MOSFET: https://lcsc.com/product-detail/MOSFET_Shikues-FDN337N_C475694.html/?href=jlc-SMT

Below is my current schematic and PCB layout.



« Last Edit: September 16, 2020, 07:43:03 am by Kuusou »
 

Offline ledtester

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Re: Press and Hold Latching Circuit Questions
« Reply #1 on: September 16, 2020, 07:46:04 am »
Quote
My project is powered from a single cell lipo that goes to this switch, and then to a boost converter which will boost the voltage up to 5 volts to run everything.

Will this also shutdown the boost converter?
 

Offline Kuusou

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Re: Press and Hold Latching Circuit Questions
« Reply #2 on: September 16, 2020, 07:47:22 am »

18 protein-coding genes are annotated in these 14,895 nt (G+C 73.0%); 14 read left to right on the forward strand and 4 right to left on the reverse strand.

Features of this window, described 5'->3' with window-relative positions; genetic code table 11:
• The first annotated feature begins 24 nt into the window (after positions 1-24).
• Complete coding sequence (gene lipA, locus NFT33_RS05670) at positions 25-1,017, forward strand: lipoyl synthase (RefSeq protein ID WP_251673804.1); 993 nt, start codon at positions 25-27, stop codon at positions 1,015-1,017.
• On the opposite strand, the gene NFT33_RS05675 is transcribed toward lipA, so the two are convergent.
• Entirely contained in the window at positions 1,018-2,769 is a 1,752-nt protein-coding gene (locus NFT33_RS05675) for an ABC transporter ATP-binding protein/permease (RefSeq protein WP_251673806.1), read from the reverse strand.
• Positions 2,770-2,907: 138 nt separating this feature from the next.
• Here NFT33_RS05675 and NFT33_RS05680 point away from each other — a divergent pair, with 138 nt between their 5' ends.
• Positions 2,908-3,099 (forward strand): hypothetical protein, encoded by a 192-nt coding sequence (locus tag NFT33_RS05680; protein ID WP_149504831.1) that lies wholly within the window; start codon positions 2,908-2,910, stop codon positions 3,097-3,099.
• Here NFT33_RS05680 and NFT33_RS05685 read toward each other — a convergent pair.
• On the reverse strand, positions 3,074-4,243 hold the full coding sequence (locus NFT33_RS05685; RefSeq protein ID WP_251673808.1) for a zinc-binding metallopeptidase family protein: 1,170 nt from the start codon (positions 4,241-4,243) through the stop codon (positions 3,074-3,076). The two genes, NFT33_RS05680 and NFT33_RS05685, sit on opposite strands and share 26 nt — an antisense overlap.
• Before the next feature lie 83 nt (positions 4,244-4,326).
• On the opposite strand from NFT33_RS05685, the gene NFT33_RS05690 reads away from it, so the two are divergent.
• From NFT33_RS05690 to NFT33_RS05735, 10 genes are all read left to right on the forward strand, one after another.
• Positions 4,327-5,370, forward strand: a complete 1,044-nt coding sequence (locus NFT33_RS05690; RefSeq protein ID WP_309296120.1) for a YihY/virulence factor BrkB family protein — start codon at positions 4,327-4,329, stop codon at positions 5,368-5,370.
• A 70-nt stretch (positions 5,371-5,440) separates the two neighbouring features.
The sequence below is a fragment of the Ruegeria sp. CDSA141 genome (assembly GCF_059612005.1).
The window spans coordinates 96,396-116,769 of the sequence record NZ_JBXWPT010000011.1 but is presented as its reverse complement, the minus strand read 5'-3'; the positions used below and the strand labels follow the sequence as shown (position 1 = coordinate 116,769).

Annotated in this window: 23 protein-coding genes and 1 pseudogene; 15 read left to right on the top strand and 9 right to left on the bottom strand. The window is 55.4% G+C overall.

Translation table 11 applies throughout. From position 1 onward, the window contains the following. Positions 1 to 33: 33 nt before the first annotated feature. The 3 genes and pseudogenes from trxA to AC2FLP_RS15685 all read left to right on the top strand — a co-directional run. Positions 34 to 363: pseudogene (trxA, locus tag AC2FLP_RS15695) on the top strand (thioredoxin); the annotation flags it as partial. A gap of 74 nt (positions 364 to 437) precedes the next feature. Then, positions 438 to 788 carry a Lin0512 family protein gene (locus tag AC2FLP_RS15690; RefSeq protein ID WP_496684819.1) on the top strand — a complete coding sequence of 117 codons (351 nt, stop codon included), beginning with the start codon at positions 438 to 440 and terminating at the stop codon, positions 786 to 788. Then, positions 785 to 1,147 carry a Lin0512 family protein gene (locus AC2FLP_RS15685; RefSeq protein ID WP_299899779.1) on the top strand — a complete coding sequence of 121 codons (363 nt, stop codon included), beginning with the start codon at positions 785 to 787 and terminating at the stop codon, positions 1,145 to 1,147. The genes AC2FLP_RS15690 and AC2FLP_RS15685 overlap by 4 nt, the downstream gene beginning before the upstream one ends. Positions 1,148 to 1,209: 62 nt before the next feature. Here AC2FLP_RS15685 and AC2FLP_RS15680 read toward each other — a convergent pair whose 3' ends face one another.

I believe so, this is suppose to be a soft latch switch, so one button to control both on and off functions. Q1 leads to the boost converter although the silk screen is very tiny for some reason on the pcb layout. I hope i'm not missing something obvious and this wouldn't actually turn it off! That's why I'm posting here for help lol
 

Offline strawberry

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Re: Press and Hold Latching Circuit Questions
« Reply #3 on: September 16, 2020, 08:59:19 am »
SN74LVC1G80 or connect Data to Q1 drain through resistor
 

Online Zero999

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Re: Press and Hold Latching Circuit Questions
« Reply #4 on: September 16, 2020, 09:52:10 am »
Why not use a microcontroller and a suitable low drop-out regulator? There are plenty of cheap, six pin MCUs available: ATtiny4 and PIC10F200 spring to mind. The NCP730 is a decent LDO, capable of working up to 38V and will withstand surges of up to 40V.
 

Offline badgerthing

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Re: Press and Hold Latching Circuit Questions
« Reply #5 on: September 16, 2020, 11:09:52 am »
I can't speak for the circuit myself, but why have you used two dual inverter ICs, but only used one inverter in each?
Just use a single LVC2G14.
 

Online Zero999